Doctor insights on:
Baby Milia Gum
Epstein's pearls?: Little white or yellowish bumps on the palate or upper gums of new babies are likely to be "epstein's pearls". They appear sometimes during the formation of the palate, have no purpose, cause no problems, and go away after the first few weeks or months. Parents can ask the doctor to look and see if the bumps are indeed epstein's pearls, at the 3 month or 4 month check-ups. ...Read moreSee 2 more doctor answers
Miliaria is a rash on the skin that occurs in some people when they are hot and start to sweat. This "heat rash" occurs because a person's sweat glands don't reach all the way to the surface of the skin, or his sweat glands are blocked, causing some sweat to leak out just under the surface of the skin. The rash is of pink or reddish bumps and can be very ...Read more
Call or page the Dr.: A 3 month-old baby who is "unconsolable" is fussy for a reason. If the baby had cold symptoms or has fever, an infection is likely. If truly not able to be consoled, the baby should be seen at the emergency room to rule out meningitis. If just "fussier than usual", parents can check the baby with no clothes on, give tylenol, give a warm bath, give a feeding, and if still fussy, go to urgent care. ...Read moreSee 1 more doctor answer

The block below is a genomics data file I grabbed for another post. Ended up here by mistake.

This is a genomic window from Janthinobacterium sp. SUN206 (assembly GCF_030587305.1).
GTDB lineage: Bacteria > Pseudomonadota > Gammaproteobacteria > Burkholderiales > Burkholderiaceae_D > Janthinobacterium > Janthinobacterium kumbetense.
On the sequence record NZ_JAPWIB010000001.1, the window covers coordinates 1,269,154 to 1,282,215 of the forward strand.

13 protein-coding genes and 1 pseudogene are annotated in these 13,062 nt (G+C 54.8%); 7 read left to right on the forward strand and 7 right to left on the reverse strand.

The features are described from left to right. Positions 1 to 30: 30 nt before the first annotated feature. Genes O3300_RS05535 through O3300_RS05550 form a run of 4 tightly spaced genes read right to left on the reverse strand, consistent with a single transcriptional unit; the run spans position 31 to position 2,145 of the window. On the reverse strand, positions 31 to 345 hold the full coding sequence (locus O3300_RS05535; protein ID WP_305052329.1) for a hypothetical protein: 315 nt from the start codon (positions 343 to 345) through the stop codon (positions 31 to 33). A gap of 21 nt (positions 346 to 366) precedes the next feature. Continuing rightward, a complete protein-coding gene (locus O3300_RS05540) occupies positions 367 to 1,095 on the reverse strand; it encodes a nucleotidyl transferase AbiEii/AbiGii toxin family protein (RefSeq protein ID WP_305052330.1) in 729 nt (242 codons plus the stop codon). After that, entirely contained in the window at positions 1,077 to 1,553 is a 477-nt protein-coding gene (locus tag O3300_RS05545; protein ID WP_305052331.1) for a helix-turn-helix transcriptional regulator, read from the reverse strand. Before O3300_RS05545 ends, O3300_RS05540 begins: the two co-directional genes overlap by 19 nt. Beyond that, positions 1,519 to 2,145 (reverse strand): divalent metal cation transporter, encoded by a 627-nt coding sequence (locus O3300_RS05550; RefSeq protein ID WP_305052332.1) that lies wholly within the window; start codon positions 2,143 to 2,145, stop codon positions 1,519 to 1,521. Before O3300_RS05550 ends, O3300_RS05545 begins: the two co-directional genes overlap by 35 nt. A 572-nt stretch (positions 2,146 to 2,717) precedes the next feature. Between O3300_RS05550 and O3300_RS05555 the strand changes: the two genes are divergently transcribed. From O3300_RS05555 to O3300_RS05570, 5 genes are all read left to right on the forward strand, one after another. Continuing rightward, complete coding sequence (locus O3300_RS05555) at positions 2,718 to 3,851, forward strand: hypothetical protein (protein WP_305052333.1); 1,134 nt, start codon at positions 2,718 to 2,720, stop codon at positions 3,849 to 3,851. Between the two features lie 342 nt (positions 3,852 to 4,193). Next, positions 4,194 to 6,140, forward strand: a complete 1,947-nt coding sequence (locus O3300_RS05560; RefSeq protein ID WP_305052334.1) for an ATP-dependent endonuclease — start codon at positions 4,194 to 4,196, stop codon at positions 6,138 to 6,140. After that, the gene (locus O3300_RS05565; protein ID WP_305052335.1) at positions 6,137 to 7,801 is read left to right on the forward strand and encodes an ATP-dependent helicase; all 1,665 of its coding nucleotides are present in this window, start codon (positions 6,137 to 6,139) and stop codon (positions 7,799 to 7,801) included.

I have dots on my chin that look like milia, but i had heard that milia is only for babys. I also have these dots on my fore head that are only visible in light. What should I use or what should I do?
Adult milia: You may have adult form of milia. Milia occur when tiny bits of dead skin clog pores. In babies they go away spontaneously, in adults they may need to be removed. They aren't serious just annoying. See: http://www.Nlm.Nih.Gov/medlineplus/ency/article/001367.Htm. ...Read more
Pls is it normal for 8month old baby to have dark stain on his upper gum and what can be done to it?
white baby gums: Depending on the childs age it could be an erupting baby or adult tooth see a pedodontist asap for evaluation. ...Read more
Preterm low weight: Studies show that mothers who have gum disease are more likely to deliver preterm and low birth weight babies. This is due to the chronic inflammation throughout the body. Specifically, increase in prostaglandins ( a chemical responsible for inflammation). After delivery, bacteria are transmissible to babies. Mommies are more prone to gum infection due to hormonal changes. ...Read moreSee 1 more doctor answer
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